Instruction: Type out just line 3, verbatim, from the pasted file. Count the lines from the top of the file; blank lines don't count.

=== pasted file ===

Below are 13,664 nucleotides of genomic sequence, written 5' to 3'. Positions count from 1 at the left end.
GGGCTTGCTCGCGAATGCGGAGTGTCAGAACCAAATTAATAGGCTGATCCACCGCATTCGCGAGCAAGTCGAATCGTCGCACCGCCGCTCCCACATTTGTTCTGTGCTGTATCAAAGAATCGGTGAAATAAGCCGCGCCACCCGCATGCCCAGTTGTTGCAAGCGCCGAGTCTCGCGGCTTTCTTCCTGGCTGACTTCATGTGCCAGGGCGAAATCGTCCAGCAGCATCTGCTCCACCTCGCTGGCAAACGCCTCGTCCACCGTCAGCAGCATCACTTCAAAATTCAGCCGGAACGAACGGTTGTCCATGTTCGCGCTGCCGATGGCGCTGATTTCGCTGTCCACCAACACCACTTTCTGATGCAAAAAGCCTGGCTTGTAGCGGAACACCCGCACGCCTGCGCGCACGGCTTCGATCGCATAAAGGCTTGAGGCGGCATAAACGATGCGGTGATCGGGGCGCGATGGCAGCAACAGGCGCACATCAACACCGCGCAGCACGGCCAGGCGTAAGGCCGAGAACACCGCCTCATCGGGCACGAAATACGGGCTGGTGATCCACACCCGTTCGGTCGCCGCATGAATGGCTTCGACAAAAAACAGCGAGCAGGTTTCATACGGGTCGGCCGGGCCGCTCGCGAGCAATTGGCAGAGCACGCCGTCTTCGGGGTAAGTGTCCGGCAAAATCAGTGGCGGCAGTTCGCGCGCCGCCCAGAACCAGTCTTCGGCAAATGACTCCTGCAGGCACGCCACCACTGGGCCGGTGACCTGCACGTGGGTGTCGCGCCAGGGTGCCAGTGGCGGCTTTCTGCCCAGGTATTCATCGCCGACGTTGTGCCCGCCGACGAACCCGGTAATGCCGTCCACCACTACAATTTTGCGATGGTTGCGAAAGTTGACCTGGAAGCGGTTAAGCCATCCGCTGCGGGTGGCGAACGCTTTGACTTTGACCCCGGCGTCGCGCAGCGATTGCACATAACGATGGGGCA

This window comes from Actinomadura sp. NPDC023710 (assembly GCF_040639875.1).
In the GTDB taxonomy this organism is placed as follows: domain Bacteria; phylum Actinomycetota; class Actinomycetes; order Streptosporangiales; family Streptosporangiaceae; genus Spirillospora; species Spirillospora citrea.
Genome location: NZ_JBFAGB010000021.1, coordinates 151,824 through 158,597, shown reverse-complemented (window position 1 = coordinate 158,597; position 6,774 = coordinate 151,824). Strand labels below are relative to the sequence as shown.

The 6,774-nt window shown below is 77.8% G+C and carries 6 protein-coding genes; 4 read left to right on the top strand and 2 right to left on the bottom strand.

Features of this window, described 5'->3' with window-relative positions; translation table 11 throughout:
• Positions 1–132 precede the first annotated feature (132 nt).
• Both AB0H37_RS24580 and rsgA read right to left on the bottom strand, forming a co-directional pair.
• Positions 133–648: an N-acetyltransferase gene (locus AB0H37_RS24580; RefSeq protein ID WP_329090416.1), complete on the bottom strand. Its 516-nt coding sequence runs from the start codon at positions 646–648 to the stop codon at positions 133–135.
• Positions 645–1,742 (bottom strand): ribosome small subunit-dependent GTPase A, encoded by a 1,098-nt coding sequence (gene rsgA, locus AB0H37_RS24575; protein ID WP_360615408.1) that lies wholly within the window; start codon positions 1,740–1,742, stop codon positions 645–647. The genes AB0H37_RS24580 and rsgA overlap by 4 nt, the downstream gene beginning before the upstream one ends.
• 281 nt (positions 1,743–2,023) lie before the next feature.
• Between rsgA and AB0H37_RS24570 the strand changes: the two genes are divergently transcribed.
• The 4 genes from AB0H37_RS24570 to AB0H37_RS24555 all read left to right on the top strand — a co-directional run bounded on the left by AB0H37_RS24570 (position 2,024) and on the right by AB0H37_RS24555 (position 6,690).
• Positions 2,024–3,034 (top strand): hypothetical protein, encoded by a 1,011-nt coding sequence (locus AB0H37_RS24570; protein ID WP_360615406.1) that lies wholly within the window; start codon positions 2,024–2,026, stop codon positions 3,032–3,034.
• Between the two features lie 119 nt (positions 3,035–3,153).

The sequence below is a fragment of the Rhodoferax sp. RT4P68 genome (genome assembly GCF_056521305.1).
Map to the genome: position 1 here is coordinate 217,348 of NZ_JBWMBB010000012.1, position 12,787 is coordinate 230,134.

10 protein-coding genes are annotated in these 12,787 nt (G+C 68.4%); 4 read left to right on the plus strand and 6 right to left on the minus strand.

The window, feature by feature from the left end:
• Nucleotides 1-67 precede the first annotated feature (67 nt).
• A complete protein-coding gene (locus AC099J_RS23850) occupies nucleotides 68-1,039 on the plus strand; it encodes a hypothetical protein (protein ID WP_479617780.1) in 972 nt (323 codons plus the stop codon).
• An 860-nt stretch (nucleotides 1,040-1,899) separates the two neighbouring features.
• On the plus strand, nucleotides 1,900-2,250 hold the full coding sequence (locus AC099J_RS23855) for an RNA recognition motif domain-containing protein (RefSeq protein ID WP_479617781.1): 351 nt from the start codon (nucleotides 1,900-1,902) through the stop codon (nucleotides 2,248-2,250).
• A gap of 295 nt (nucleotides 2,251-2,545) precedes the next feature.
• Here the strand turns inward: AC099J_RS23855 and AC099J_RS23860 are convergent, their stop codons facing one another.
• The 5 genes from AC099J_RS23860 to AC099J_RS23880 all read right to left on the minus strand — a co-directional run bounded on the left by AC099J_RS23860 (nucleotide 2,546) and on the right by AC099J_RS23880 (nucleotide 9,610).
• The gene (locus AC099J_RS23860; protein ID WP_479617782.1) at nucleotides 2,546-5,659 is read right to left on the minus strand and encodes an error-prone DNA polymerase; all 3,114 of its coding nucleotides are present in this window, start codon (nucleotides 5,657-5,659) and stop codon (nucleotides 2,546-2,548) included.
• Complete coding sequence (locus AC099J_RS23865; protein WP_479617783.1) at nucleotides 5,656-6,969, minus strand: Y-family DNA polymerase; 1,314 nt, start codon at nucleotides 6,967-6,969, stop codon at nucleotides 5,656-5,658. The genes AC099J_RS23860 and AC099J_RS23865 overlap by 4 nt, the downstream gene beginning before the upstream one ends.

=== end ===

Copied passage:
This window comes from Actinomadura sp. NPDC023710 (assembly GCF_040639875.1).